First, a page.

Failed bills show that anti-GMO movement has been wrong all along

The Hawaii Legislature has packed up and headed for the exits for the year without enacting any new statutes to allow counties to regulate pesticides.

It is now clear that the radical fringe that loudly and stridently demands that counties adopt their own pesticide rules is in the position of a gambler who took the family’s life savings to Las Vegas, bet it all on the first roll of the dice and lost. By waging a pointless legislative campaign, the anti-GMO crowd has torpedoed its own court case attempting to revive Kauai’s Bill 2491.

That’s because the four bills that died this legislative session would explicitly have given counties the authority to regulate pesticides that U.S. District Court Judge Barry Kurren ruled is prohibited under state law. The Legislature, he ruled, has never given counties direct jurisdiction over pesticides or GMO (genetically modified organism) agriculture. In appealing Kurren’s decision to the U.S. 9th Circuit Court of Appeals, the anti-pesticide/GMO fringe insists that no such pre-emption exists under state law.

In a separate case involving an anti-GMO initiative adopted in Maui County, U.S. District Court Judge Susan Mollway issued an injunction against enforcement, in part because the pending legislation would establish whether the state ever intended for counties to make their own pesticide and GMO laws. Mollway noted that she enjoined enforcement of Maui’s initiative “in light of the possibility that legislation may affect this case.”

If — as the fringe groups and both the Kauai County and Maui County cases have contended — state law permits counties to take independent action against pesticides and GMOs, the new authority granted in the four bills would be unnecessary. Instead, the anti-GMO movement, in effect, conceded that the federal courts are correct about state pre-emption.

That’s because if the courts were wrong, and the counties already have these powers, no new legislation would have been necessary.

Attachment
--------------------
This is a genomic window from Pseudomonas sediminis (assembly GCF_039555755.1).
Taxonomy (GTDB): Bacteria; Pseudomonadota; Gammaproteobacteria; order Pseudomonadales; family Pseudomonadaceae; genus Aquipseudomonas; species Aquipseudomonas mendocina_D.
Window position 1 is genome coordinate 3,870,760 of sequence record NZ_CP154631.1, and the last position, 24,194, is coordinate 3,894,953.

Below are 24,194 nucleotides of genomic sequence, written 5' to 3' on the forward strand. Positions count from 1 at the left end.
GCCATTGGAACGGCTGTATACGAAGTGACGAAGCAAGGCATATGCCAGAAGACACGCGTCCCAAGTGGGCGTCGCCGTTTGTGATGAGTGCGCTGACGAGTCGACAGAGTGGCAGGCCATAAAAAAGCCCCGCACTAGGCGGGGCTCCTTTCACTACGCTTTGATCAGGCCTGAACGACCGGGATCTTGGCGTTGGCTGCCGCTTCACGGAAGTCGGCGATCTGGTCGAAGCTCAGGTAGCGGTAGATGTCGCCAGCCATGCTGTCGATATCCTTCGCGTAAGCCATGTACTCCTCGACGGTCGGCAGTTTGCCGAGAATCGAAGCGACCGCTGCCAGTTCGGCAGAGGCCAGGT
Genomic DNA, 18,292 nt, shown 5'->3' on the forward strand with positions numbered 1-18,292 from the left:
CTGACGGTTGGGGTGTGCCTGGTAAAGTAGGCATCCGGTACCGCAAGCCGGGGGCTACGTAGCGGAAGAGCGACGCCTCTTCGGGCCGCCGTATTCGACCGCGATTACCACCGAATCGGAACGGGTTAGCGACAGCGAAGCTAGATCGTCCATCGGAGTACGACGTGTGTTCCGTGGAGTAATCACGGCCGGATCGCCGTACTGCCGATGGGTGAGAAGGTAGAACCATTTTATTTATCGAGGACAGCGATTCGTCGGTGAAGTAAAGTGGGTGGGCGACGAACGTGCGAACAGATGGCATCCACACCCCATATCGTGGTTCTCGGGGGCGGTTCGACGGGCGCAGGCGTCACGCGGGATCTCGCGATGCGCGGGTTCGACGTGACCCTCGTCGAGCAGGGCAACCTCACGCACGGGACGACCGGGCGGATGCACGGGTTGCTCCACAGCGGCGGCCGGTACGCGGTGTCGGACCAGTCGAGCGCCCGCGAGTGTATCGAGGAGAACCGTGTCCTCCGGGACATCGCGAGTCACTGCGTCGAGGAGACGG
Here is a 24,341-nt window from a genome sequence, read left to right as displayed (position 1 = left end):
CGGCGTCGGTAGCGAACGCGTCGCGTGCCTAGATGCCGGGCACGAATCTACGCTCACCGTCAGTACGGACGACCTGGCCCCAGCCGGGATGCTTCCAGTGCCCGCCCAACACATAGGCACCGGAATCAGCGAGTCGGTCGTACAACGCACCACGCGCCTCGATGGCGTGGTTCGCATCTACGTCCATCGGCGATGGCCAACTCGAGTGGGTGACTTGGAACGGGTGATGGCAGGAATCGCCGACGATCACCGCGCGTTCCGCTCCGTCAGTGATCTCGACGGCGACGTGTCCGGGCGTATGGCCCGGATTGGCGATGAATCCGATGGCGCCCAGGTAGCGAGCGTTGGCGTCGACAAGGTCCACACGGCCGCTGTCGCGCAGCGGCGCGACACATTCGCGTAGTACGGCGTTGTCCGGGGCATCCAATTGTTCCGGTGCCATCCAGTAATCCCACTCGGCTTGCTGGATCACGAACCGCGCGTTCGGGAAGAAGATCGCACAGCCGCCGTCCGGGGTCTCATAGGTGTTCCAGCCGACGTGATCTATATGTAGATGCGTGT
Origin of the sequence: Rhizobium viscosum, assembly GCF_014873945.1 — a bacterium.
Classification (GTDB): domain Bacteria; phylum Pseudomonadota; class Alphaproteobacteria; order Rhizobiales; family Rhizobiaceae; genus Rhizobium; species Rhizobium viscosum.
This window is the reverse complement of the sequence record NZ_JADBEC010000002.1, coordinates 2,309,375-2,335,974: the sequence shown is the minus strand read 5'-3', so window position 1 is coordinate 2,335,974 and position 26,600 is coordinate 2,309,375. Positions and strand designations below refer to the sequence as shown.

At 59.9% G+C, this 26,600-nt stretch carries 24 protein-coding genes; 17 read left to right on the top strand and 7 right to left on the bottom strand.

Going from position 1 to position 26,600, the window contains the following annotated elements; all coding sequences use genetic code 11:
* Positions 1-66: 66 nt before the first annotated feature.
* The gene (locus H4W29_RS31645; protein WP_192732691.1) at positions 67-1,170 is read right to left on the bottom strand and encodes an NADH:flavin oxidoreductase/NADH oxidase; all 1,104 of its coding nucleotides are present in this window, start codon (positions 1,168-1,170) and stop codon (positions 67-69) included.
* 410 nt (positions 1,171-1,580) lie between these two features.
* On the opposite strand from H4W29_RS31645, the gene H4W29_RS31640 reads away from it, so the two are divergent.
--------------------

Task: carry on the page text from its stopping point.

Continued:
So to put this in the most polite way possible, the anti-GMO extremists have shot themselves in the foot. With introduction of these bills, the anti-GMO crowd essentially agreed with a federal judge whose ruling they condemned and are now appealing.

Mollway has set a hearing on the status of the Maui case for early June. Having said she wanted to wait to see what the Legislature would do, the judge will face the clear reality that introduction of the bills conceded that counties don’t now have anti-pesticide or anti-GMO authority. Furthermore, it will be clear that Kurren, her colleague, was correct when he ruled in the Kauai County case that state law bars counties from taking such action.

The extremist crowd has accused both federal judges of being in the pocket of the seed companies that operate in Hawaii. They also accused the committees in the Hawaii Senate and House of being bought off by industry.

The committees most likely moved to defer the bills because lawmakers recognized that the furor over pesticides and GMOs would pressure senators and representatives to vote for the bills simply to quiet the braying of a vocal minority. If that had happened, the legislators would have been knuckling under to politics by decibel and social media post.

Legislators also realized that the bills would have created a crazy quilt of pesticide regulation throughout the state in which farmers would find Hawaii pesticide regulations impossibly confusing and damaging to their businesses.

Curiously, not one of these bills provided any resources — financial or otherwise — for counties to set up their own, independent, pesticide regulation systems nor addressed the simple reality that the counties have no ability to do so without creating four (one for each county) new, contradictory pesticide and GMO bureaucracies.

Kauai has pointed the way to a better approach with creation of the Joint Fact Finding panel that is now quietly and dispassionately evaluating who’s correct and who isn’t in the anti-GMO and pesticide regulation battle on our island. To its credit, our County Council created the JFF panel in hopes of finding a professionally facilitated way to bring all sides of this controversy together and to end the destructive political climate that has so tragically divided our island.

There has been talk about broadening use of the JFF approach to bring such task forces to all four counties. Astonishingly, the activists on Maui have opposed using state money for this — likely because they realize the JFF review on Kauai will discover that the noisy campaign against GMOs and pesticides has been fueled by hot air from the beginning.

The people of Kauai County and Hawaii are sick of the endless rhetoric that has led us nowhere but apart.


Allan Parachini is a resident of Kilauea.


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